In her heyday, when my mom had stopped acting—her first love and career—and started selling real estate on the Westside, she drove a 1966 Mustang convertible, blue with a white top. Divorced, she was an emblem of elegance and determination, of financial freedom and responsibility. I would often, at any hour, pass her in that Mustang as she roamed the neighborhood, eyes bright to the chase, big for sale signs in her trunk along with the bulky mallet she used to pound them into someone’s lawn.

Gone are the signs and the mallet and the muscles it took to lift both. Gone, too, is the robust real estate market. What remains is that car—no longer the Mustang, now a Subaru wagon—and the stubbornly independent woman behind the wheel. We are having the first battles of her long life and my longish life. Don’t you think it’s time to stop, I say. Even to me, I sound ridiculous, more tentative than authoritative.

My mother is still sharp, a CNN junkie who is capable of full engagement and full enragement; she assures me she could put Robert Mugabe out of his ghastly misery with her own small hands. She has also, as she reminds me at least once a day, not had an accident, just a paint scraper on the wall of a tight garage, no other car involved.  “Your husband has had more fender benders than I have,” she says, mounting her favorite sideways defense.

“Beside the point,” I say, teeth clenched.  “Your reflexes just aren’t as sharp as they were, or your eyes.”

“Stop it,” she says, pounding the table. “Go talk to my eye doctor.”

I did that. He didn’t help. These doctors don’t help, at least in my experience and that of most of my friends. To be honest, it’s not up to them. A year and a half ago my mother’s vision turned a bit cloudy, and the doctor told her she couldn’t drive. I was with her for the appointment. She cried, and I put my arms around her. “I’ll come get you more,” I said. “We will have more lunches, go to more museums.”

About three weeks later she called with a note of triumph in her voice. “He says my eyes are fine now.”

She had a big birthday soon after, and I knew she would have to take the DMV test again—not just the written one but also the driving-parking-stopping one. Her birthday came and went, and nothing was said. Coward that I am—this is my mom, my fabulous, tricky, devious mom—I waited about two days before asking, “What about your license?”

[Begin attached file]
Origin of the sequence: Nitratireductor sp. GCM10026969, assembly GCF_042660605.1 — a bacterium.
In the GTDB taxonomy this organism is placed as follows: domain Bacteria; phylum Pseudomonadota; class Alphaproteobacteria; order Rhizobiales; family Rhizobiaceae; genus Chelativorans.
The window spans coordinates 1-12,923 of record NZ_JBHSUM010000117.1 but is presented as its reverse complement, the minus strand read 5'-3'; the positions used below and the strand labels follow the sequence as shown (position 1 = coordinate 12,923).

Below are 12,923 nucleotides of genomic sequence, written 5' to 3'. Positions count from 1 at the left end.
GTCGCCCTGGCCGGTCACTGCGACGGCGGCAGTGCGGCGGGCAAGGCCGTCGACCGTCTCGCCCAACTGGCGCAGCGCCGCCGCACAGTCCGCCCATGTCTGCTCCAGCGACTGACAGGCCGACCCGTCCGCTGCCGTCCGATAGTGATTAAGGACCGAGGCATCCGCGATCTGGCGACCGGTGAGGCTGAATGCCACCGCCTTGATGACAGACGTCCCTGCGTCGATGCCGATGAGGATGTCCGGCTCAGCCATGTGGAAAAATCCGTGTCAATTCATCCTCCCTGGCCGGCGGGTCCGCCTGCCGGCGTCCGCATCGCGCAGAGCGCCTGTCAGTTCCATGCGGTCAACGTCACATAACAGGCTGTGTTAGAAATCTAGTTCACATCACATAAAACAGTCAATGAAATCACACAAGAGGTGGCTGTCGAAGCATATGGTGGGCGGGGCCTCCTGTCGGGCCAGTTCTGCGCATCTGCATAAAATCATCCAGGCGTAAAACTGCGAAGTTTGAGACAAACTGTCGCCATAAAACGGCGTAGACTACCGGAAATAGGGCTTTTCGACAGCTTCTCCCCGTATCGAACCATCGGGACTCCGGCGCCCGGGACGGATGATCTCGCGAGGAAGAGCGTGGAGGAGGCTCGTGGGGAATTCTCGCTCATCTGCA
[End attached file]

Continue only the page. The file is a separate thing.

“No problem,” she said, beaming. “I took myself down there and passed with flying colors.” The defiant look on her face said, “OK, you want to go a few rounds?”

I don’t, I don’t. I hate this. My friends who are going through this dance hate it, too. So much ado about a car when there are a million other things to think about and talk about: love and loss and dogs and meals and Brad Pitt and Barack Obama. There’s a lot at stake here; that’s obvious. We are haunted by the fear that a parent might get hurt out there on the road—but more, that he or she might hurt someone else. That’s the phone call we dread. That’s what we are on guard against. All of my contemporaries carry the memory of the octogenarian who, in 2003, plowed through the Santa Monica Farmers’ Market, killing ten people. I need only close my eyes for a second to see that carnage and to shiver in terror.

I am watching my mother. I sometimes tail her when she doesn’t know it, just as she tailed me when I first sat behind the wheel at 16. Of course, I was in the beginning of my driving life and wildly cautious, if that is not an oxymoron. In fairness to my mom now, she, too, is wildly cautious without being wacky slow, without creeping along in a way that makes other drivers frantic and crazy. Also, she never drives at night and never more than a few miles. These are the rules, and she is good about them.

Illustration by Nick Dewar